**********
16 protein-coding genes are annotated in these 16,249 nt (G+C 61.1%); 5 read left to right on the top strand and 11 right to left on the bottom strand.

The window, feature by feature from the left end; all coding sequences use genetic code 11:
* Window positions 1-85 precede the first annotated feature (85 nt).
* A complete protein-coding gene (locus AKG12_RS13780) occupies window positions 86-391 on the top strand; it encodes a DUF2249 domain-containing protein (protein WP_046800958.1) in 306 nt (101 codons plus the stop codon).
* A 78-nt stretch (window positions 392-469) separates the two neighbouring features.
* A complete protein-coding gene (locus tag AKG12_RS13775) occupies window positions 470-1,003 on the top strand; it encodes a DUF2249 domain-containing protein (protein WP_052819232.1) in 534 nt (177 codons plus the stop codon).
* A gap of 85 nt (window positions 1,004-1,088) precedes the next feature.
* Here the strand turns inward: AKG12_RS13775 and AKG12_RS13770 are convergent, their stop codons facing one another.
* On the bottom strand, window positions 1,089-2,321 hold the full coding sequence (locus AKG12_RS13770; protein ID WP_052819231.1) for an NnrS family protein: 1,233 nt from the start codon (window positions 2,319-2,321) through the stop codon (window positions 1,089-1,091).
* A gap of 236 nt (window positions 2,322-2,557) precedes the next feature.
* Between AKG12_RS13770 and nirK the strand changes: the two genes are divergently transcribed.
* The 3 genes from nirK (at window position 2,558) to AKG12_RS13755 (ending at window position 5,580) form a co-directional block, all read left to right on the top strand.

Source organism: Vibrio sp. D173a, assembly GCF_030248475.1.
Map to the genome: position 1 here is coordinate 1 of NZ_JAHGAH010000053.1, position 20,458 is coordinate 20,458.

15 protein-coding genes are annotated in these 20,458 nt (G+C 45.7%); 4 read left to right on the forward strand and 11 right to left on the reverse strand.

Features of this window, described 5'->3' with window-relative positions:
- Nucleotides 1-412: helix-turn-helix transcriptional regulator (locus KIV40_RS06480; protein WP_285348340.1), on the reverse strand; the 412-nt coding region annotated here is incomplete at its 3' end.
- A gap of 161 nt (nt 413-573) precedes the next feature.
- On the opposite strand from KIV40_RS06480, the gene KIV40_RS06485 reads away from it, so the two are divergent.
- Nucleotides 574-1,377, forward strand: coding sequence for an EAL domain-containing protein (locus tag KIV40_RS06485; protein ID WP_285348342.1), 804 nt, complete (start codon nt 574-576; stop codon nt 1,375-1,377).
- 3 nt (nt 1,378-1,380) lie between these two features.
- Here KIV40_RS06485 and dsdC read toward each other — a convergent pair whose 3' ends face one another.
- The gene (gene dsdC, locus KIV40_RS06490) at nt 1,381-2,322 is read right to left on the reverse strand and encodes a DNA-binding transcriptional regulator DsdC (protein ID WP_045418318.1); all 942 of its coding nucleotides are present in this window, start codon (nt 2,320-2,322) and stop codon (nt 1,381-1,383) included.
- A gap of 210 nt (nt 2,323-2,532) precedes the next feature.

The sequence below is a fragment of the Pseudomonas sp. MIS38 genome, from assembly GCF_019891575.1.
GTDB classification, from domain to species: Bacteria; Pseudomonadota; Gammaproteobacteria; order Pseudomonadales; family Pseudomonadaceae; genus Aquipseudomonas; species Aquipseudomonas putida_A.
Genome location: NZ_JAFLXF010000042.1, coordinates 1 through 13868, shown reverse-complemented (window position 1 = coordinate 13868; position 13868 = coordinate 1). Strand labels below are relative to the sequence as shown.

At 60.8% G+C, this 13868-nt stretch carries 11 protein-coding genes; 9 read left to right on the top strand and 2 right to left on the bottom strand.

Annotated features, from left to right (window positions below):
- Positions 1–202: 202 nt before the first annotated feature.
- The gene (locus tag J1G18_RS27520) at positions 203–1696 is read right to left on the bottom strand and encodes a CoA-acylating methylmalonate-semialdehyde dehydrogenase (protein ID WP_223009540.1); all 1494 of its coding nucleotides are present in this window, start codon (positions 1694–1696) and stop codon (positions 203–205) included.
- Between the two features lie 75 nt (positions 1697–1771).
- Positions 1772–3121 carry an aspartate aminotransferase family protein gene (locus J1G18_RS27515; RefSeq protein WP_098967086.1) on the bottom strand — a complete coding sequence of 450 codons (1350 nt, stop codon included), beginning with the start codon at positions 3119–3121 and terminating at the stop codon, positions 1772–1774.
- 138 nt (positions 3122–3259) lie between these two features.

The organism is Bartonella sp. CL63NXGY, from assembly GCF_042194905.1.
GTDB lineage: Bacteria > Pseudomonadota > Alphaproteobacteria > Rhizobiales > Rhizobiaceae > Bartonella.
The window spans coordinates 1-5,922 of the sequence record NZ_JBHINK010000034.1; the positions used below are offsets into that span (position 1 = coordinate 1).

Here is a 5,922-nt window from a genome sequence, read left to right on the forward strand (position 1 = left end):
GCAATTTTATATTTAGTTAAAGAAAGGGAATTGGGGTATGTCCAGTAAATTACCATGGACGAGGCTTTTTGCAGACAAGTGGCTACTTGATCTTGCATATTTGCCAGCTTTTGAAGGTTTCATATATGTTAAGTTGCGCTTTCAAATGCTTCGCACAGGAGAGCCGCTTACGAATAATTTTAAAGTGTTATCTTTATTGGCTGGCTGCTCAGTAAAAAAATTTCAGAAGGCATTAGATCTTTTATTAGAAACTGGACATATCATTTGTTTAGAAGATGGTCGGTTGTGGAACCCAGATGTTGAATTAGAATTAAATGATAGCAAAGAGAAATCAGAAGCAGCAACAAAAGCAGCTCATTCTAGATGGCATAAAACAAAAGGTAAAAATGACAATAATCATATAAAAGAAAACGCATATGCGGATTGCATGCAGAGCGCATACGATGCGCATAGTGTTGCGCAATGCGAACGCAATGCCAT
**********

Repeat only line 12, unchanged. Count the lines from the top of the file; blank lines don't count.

* The 3 genes from nirK (at window position 2,558) to AKG12_RS13755 (ending at window position 5,580) form a co-directional block, all read left to right on the top strand.